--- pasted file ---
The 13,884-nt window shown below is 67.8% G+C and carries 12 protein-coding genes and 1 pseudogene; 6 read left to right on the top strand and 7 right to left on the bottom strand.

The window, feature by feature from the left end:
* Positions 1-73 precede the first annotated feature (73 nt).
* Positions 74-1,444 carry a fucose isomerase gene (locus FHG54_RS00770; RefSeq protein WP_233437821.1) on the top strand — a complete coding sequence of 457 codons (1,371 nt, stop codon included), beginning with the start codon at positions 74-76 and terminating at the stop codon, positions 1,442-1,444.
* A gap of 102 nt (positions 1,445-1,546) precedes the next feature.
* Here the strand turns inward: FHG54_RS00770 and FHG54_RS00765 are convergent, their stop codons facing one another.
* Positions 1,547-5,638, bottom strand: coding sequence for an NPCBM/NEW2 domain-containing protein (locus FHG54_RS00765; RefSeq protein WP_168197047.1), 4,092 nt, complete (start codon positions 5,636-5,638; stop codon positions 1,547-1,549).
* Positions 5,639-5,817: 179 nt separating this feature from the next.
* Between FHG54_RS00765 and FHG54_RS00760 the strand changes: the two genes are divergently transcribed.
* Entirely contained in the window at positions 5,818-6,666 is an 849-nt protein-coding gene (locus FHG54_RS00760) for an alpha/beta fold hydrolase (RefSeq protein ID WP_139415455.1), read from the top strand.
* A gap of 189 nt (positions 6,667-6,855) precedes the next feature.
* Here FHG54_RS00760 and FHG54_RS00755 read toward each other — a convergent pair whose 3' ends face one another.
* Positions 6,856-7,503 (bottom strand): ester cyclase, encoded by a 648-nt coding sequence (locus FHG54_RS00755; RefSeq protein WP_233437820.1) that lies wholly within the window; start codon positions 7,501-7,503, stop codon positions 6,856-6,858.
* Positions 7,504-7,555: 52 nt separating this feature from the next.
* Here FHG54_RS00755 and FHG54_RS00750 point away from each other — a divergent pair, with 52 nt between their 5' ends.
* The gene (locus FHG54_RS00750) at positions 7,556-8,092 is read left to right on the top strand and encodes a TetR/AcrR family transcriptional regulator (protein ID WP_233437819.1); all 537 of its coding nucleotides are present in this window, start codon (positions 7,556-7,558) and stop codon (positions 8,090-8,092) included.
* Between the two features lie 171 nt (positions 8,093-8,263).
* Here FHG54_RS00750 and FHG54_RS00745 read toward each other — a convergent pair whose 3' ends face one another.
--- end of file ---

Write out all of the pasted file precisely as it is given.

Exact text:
The 13,884-nt window shown below is 67.8% G+C and carries 12 protein-coding genes and 1 pseudogene; 6 read left to right on the top strand and 7 right to left on the bottom strand.

The window, feature by feature from the left end:
* Positions 1-73 precede the first annotated feature (73 nt).
* Positions 74-1,444 carry a fucose isomerase gene (locus FHG54_RS00770; RefSeq protein WP_233437821.1) on the top strand — a complete coding sequence of 457 codons (1,371 nt, stop codon included), beginning with the start codon at positions 74-76 and terminating at the stop codon, positions 1,442-1,444.
* A gap of 102 nt (positions 1,445-1,546) precedes the next feature.
* Here the strand turns inward: FHG54_RS00770 and FHG54_RS00765 are convergent, their stop codons facing one another.
* Positions 1,547-5,638, bottom strand: coding sequence for an NPCBM/NEW2 domain-containing protein (locus FHG54_RS00765; RefSeq protein WP_168197047.1), 4,092 nt, complete (start codon positions 5,636-5,638; stop codon positions 1,547-1,549).
* Positions 5,639-5,817: 179 nt separating this feature from the next.
* Between FHG54_RS00765 and FHG54_RS00760 the strand changes: the two genes are divergently transcribed.
* Entirely contained in the window at positions 5,818-6,666 is an 849-nt protein-coding gene (locus FHG54_RS00760) for an alpha/beta fold hydrolase (RefSeq protein ID WP_139415455.1), read from the top strand.
* A gap of 189 nt (positions 6,667-6,855) precedes the next feature.
* Here FHG54_RS00760 and FHG54_RS00755 read toward each other — a convergent pair whose 3' ends face one another.
* Positions 6,856-7,503 (bottom strand): ester cyclase, encoded by a 648-nt coding sequence (locus FHG54_RS00755; RefSeq protein WP_233437820.1) that lies wholly within the window; start codon positions 7,501-7,503, stop codon positions 6,856-6,858.
* Positions 7,504-7,555: 52 nt separating this feature from the next.
* Here FHG54_RS00755 and FHG54_RS00750 point away from each other — a divergent pair, with 52 nt between their 5' ends.
* The gene (locus FHG54_RS00750) at positions 7,556-8,092 is read left to right on the top strand and encodes a TetR/AcrR family transcriptional regulator (protein ID WP_233437819.1); all 537 of its coding nucleotides are present in this window, start codon (positions 7,556-7,558) and stop codon (positions 8,090-8,092) included.
* Between the two features lie 171 nt (positions 8,093-8,263).
* Here FHG54_RS00750 and FHG54_RS00745 read toward each other — a convergent pair whose 3' ends face one another.